Sunday, September 14, 2014
The post originally began with loads of pictures from this beautiful party that was just so perfect in every way, except for the fact that Daena woke up with what she thought was the flu that very same morning. We decided to go ahead with all the arrangements as the food was bought and the decor was mostly ready. It ended up being so much fun and we loved on our favorite lady that afternoon and celebrated her triumph over cancer. And we have lots of lovely pictures of the Gus Summer Soiree that I'll share soon.
I want to make sure you understand that I'm writing this only as a way to get it out of my head … writing is therapeutic for me. I'm not sharing on behalf of anyone and I don't intend to share all the details. But this is all I've thought about all week and I can't really move forward here without addressing what we've been through. Tomorrow perhaps I can start afresh, enjoying and celebrating all the goodness and beauty of life again. But I can't ignore that for a week it was not good.
My sister found out a couple of days after her party that what she was dealing with was viral meningitis. She was rushed to the ER 3 times over the course of a week and spent a total of 9 nights in the hospital (if my count is correct). This past week was awful, you guys, really and truly awful. It was a million times more scary than her cancer was (for me) but I think that was because the cancer never made her feel sick and because she handled the side effects of chemo so well (absolutely and only my point of view which could be entirely wrong but she handled that process with such strength and with a smile on her face).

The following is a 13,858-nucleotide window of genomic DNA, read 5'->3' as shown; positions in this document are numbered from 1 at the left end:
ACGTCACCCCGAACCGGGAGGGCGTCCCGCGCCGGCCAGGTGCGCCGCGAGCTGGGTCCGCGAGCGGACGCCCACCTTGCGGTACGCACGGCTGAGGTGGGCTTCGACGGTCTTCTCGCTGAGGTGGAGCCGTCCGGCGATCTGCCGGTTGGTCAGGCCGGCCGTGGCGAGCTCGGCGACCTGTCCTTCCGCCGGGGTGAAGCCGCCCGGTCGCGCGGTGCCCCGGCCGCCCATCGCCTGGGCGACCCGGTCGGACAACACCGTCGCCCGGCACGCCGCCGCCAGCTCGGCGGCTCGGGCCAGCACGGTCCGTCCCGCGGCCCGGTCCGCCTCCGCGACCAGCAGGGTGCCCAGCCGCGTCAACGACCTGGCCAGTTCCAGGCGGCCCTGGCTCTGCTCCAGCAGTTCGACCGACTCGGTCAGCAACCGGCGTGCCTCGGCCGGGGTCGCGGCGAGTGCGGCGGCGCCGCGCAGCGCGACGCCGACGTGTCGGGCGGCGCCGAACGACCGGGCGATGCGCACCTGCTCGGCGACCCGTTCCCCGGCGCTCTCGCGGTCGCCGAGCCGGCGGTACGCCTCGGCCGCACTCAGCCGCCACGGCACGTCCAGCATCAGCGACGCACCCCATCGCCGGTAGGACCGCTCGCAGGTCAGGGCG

Her body did not handle viral meningitis well. There were other factors, one of the bigger problems being dehydration, that altogether made for an incredibly frightening experience for her and for our family. I'm not sure if you've ever received devastating news before … but if so, you'll know the emotion of it all. Time stands absolutely still, everything becomes pretty meaningless or is reduced to insignificant, and you just generally push the big pause button on your life. It's incredible that you can experience a lifetime (or in her case, 32 years) of wonderful health without concern and then all of a sudden … a year like this one. It just all amazes me.
Once again, our family and friends the world over stepped in and interceded on her behalf, asking for healing and wholeness, His grace and calming peace, and in some cases, a miracle. And again, God heard us and answered these prayers. He has done it again and again for our family but I'm so grateful that you asked, that there were so many hundreds of prayers lifted up for Daena, so many voices whispering her name. We watched her recover over this past week, day by day, until she was well enough to head back home on Friday. Today we are so happy and so grateful that she is out of the hospital and with her family again, though I'd say she must feel completely beat up. Her body was really put to the test this week and can only be exhausted. We're continuing to pray for her as she recovers, asking for that incredible strength to come back and for her to be stronger and healthier than ever before. I want her to feel really, really good again … and soon! You know, like the I want to run a marathon next year sort of good. Or the sign me up for a theater class sort of energy. :)